But dairy is not the only fat source from an animal; if you are consuming cuts of meat from a pastured animal, go ahead and eat the fat! Rendered fat from a pig is called lard and fat from a cow is called tallow. When the lard or tallow comes from a pig or cow that was fed on pasture, the nutritional profile reads such great amounts of Vitamin A in retinol form, the animal version we need for the health of our intestinal lining. It is also a fabulous source of Vitamin D, a key player in thyroid function, essential to our immune health and bone building and maintenance to mention a few.

 
 happy pigs

happy pigs

 

Consume meat from an animal that has been raised on pasture and you will be making a choice that will support your gut flora, not to mention up the nutritional ante of your meals. Those fat-soluble vitamins are critical for our optimal health!

For the love of your skin, your intestines, your brain, your bones, your glandular system, your reproductive system, heck for your lovely body from head to toe, aim to reach for animal products from animals that were fed on grass more often than conventional sources and your body will thank you.

If you're new to pastured meats or grass-fed products, may I suggest contacting Alberta Farm Fresh Producers Association, an organization working to connect local farms and local people.  Come August this year, Alberta Open Farm Days will be on again; follow their missives on how they work to connect local farms with people in the province at their website.

I also have connected with a few local small farms that specialize in pastured animals; look for them via my facebook page (Scroll down to 'Liked by This Page'). If you're a local producer, I would love to connect!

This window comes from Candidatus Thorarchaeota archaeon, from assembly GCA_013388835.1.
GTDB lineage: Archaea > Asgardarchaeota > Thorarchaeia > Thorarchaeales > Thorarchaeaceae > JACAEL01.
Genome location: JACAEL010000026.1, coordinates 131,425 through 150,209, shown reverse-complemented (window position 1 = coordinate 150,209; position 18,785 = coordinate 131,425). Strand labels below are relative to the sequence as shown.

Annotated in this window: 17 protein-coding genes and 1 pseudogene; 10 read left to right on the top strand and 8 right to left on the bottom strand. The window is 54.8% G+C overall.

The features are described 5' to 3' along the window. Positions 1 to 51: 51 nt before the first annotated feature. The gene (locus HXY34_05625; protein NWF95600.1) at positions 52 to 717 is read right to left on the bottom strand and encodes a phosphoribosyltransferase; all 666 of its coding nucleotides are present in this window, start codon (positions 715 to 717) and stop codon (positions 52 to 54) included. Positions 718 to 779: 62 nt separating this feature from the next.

And it's a good-better-best kind of scenario, friends. If you're new to consuming pastured products and are put off by the higher cost, start by going 40/60, and adding a few good things at a time. Or purchase cheaper cuts of meat to get started; you can also eat smaller amounts of meat, knowing it is more nutrient-dense you don't have to consume big cuts.

You will find an interesting series exploring Red Meat online here.  Chris Kresser explores the health benefits of nutrient-dense red meat in a series of articles, and includes some yummy recipes too. Looking to explore the environmental impact a bit more? This series may be for you.

And if you're really curious to understand a bit more about the health and environmental benefits of consuming products from animals raised on pasture, might I point you to this comprehensive article from the Weston A. Price Foundation called Splendor From the Grass.

 
 

If you've read this far and are interested in further discussion on the health benefits mentioned above, I will be talking about this in Tuesday night's presentation on NAVIGATING FATS, happening in the NW of Calgary. Follow this link for more information on the presentation; pre-registration is required. $20 per person, plus a demo on how to make a nutrient-dense delicious addition to your pantry.  I'd love to see you there!